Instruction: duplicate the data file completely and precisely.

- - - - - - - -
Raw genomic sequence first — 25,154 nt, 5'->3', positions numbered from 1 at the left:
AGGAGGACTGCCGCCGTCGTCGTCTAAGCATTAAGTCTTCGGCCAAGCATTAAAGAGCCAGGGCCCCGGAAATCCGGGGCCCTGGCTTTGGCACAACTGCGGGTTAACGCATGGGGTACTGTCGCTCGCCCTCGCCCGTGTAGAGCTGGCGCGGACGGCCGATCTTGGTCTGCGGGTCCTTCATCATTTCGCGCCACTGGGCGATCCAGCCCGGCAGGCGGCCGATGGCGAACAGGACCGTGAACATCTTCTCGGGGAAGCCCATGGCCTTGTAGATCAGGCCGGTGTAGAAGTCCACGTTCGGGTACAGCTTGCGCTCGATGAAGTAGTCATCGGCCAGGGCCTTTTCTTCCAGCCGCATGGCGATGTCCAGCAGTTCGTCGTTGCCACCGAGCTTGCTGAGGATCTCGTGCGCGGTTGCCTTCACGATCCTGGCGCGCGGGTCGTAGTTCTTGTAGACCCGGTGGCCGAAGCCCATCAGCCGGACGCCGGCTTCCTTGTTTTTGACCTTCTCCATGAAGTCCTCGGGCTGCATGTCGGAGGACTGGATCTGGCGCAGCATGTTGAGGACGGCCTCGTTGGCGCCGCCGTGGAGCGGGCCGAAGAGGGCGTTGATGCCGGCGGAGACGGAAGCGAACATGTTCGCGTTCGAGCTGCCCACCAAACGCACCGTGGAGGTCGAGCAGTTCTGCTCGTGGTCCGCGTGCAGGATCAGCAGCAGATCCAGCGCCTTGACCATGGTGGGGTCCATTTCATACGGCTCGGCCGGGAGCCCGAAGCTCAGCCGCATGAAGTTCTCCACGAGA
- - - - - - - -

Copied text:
Raw genomic sequence first — 25,154 nt, 5'->3', positions numbered from 1 at the left:
AGGAGGACTGCCGCCGTCGTCGTCTAAGCATTAAGTCTTCGGCCAAGCATTAAAGAGCCAGGGCCCCGGAAATCCGGGGCCCTGGCTTTGGCACAACTGCGGGTTAACGCATGGGGTACTGTCGCTCGCCCTCGCCCGTGTAGAGCTGGCGCGGACGGCCGATCTTGGTCTGCGGGTCCTTCATCATTTCGCGCCACTGGGCGATCCAGCCCGGCAGGCGGCCGATGGCGAACAGGACCGTGAACATCTTCTCGGGGAAGCCCATGGCCTTGTAGATCAGGCCGGTGTAGAAGTCCACGTTCGGGTACAGCTTGCGCTCGATGAAGTAGTCATCGGCCAGGGCCTTTTCTTCCAGCCGCATGGCGATGTCCAGCAGTTCGTCGTTGCCACCGAGCTTGCTGAGGATCTCGTGCGCGGTTGCCTTCACGATCCTGGCGCGCGGGTCGTAGTTCTTGTAGACCCGGTGGCCGAAGCCCATCAGCCGGACGCCGGCTTCCTTGTTTTTGACCTTCTCCATGAAGTCCTCGGGCTGCATGTCGGAGGACTGGATCTGGCGCAGCATGTTGAGGACGGCCTCGTTGGCGCCGCCGTGGAGCGGGCCGAAGAGGGCGTTGATGCCGGCGGAGACGGAAGCGAACATGTTCGCGTTCGAGCTGCCCACCAAACGCACCGTGGAGGTCGAGCAGTTCTGCTCGTGGTCCGCGTGCAGGATCAGCAGCAGATCCAGCGCCTTGACCATGGTGGGGTCCATTTCATACGGCTCGGCCGGGAGCCCGAAGCTCAGCCGCATGAAGTTCTCCACGAGA